I've been reviewing, blogging and opining about the world of perfume and fragrance for many years now. My reviews can be found on the Basenotes.com website. My name there is colormechris. So, if you're interested, you can hopefully find further amusement there.
It's drilled into our heads in kindergarten. Or at least it used to be. Plagiarism is the worst sin you could commit in your academic career. A career you were going to be pursuing, like it or not, for the next twelve years or more. It was the highest crime. The lowest criminal act. Taking the words and ideas of someone else and passing them off as your own. If you did it and you were found out your cheeks should burn with shame for the rest of your life. You weren't even pond scum. Pond scum was too good to be applied to a plagiarist. A low-life like you. So why did so many of us do it? Why do so many continue to do it? It's the "if you were found out" part. People take the risk because the odds are that you won't be found out. I've done it. In college I turned in more than one paper that wasn't my own work. Why? Because I was pressed for time? Maybe. Because I'd procrastinated to the point that writing my own paper wasn't feasible? Maybe. Because I didn't really care about the course but I didn't want to flunk? More likely. Because I really was committing a sort of criminal act and it was kind of a thrill? Because the suspense engendered by the act: will they find out? Will they not?-was a sort self-perpetuated drama? My very own Hitchcock scene to star in? I think that's part of it. But what about bigger platforms? Bigger platforms in this day and age of instantaneous Univac level information accessibility. Why would someone take the risk now? Well, on a bigger platform, the risk isn't for a grade. It's for money. It's for accolades. It's for winning prizes and getting on lists for prizes ("long listed for the so and so prize" Ha!). And it's still the death-wish risk that no one will find out. But to paraphrase Morrissey: If you must write prose and poems, the words you use should be your own. Don't plagiarize or take on loan. Because there's always someone, somewhere-with a big nose who knows...who'll trip you up and laugh when you fall. See, I credited him.
Luckily, nowadays you don't need a big nose; just a laptop.
I started writing fiction in the 7th grade. Goofy short stories like "Well Dressed Demons" which was about a woman who gets mugged in a department store and when she awakens, discovers that the mannequins in the mall come to life at night and are plotting to, I suppose, TAKE OVER THE WORLD. She and her boyfriend must thwart these evil beings; but for the life of me I can't remember the details of the thwarting. These stories were fun to write and my English teacher at the time, Miss Shannon was an enthusiastic advocate of my work. She really got a boot out of it. She encouraged me so much, I started writing stories apart from the curriculum of her class. She would read the stories and give me feedback. In depth notes that were more fan letters than anything; but she would offer criticism when it was due: but always constructive. How the story could be made better. It was a joyous collaboration. I felt so sophisticated! But then, life intervened...high school and college and then REAL life. Relocation and employment. I moved to Hollywood and the emphasis was on screenplays. It was still fun creating these little worlds on the page...but something was missing. I also felt I could never write a novel. Who was I to think I had enough material to fill a book? But that was just insecurity talking and the fallout from all the Tinseltown naysaying. People there were always telling you how what you had written had to be something else. You would get "notes" that were really just the ideas of how "they" would do it. And "they" were always frustrated creatives themselves. I finally started the book and after much putting down and picking up and a few very long gaps, eventually finished it. But it's a little scary! Now what? Will anyone ever read it? Will they like it? Was all that work for nothing? At this point, who knows. But at least I can say to the world: "Hey, did you know I wrote a book?"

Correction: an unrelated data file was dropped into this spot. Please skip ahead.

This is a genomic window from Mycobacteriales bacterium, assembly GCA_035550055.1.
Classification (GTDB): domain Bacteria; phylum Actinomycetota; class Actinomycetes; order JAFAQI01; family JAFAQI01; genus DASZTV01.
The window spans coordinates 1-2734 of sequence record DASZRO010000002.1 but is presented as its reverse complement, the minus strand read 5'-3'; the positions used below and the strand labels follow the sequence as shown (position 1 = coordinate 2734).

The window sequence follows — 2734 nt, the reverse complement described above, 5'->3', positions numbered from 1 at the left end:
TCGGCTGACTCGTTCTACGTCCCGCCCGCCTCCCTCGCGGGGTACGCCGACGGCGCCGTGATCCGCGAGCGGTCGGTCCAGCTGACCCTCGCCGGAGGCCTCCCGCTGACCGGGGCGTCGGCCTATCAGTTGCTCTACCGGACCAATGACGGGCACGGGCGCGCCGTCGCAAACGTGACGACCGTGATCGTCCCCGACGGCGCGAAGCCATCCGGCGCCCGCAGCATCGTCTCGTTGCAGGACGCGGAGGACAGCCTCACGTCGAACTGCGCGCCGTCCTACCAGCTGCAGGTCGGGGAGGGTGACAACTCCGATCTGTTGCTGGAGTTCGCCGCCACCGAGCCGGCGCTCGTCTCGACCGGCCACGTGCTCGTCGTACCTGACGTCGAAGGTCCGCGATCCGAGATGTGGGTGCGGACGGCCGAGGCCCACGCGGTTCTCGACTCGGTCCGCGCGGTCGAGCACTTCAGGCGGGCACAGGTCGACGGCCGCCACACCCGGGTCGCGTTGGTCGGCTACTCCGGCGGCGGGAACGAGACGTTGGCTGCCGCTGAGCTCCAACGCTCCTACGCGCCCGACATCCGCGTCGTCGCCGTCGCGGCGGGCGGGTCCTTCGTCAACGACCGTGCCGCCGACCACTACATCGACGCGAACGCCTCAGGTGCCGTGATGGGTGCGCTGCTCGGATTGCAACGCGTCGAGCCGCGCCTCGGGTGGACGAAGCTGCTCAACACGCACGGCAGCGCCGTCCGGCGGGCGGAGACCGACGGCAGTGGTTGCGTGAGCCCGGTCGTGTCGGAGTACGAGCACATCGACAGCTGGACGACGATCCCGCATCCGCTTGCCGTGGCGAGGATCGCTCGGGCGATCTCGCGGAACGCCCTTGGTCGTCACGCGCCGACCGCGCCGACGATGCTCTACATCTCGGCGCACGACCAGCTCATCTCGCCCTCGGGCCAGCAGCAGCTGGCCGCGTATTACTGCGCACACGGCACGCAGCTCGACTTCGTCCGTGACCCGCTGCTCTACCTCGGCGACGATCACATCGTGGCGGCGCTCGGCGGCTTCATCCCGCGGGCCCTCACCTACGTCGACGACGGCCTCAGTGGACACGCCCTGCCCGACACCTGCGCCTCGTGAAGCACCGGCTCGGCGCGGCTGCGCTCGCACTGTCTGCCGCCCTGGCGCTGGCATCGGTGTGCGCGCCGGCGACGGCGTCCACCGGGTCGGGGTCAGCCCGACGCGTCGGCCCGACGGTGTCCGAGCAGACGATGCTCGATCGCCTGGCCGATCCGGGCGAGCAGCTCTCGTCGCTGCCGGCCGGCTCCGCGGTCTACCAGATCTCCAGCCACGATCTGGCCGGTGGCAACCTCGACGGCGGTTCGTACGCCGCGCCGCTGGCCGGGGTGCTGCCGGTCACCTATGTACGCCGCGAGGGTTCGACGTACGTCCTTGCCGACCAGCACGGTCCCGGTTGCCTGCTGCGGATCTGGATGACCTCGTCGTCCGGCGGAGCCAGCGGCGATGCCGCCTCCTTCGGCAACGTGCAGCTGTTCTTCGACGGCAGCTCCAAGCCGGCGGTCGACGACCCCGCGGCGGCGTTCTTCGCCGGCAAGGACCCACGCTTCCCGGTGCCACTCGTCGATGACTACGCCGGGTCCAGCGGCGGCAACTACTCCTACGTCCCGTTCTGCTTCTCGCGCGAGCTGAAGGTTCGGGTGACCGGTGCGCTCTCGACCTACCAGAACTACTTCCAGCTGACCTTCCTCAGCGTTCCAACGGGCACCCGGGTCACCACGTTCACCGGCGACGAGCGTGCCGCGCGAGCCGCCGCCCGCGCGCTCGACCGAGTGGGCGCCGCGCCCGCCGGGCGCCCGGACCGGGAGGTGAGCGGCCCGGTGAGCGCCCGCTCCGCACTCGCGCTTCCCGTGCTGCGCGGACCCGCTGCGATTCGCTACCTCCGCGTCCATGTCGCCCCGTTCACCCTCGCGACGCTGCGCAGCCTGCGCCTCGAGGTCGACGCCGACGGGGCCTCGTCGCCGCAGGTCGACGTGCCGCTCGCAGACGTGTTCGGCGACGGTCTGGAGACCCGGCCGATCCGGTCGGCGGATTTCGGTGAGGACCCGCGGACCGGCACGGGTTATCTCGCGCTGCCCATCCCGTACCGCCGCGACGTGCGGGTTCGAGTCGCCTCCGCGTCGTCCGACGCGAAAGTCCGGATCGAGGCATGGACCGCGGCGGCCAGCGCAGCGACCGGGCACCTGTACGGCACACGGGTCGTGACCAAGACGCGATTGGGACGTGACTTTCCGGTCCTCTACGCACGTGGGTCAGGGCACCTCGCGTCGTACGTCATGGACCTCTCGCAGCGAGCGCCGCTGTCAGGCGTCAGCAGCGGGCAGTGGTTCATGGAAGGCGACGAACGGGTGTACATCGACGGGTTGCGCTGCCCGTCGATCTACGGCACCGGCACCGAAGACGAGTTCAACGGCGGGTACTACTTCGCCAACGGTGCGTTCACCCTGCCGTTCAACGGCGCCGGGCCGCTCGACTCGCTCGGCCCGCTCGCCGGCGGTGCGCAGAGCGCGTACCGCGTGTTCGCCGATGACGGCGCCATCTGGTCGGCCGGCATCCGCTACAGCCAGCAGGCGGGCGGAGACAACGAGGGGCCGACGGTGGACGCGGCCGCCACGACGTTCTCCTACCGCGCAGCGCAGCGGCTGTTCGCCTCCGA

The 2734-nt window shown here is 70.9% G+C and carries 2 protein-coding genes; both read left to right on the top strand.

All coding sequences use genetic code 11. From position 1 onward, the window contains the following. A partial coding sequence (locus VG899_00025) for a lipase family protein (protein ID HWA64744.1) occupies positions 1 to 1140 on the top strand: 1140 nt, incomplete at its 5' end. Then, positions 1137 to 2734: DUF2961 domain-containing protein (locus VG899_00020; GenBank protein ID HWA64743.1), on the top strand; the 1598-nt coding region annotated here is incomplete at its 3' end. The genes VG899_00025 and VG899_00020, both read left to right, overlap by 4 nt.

Christopher Reidy is from the Boston area. He attended Boston University where he studied TV and film which eventually led him to Los Angeles. There he did the Hollywood thing (which he wasn’t particularly good at) and eventually met his partner Joseph. He was one of the co-founders of the short lived Off Hollywood Theatre Company which staged several of his original plays. 83 In the Shade is his first novel. He also dabbles in screenplays, toys with short stories, and flirts with poetry. Life brought him to bucolic Southwest Virginia where he now resides and is very active in community theatre. It may interest you to know Chris is officially an Irish citizen as well as an American. He also enjoys drawing and painting and looking after a passel of
housecats and two turtles.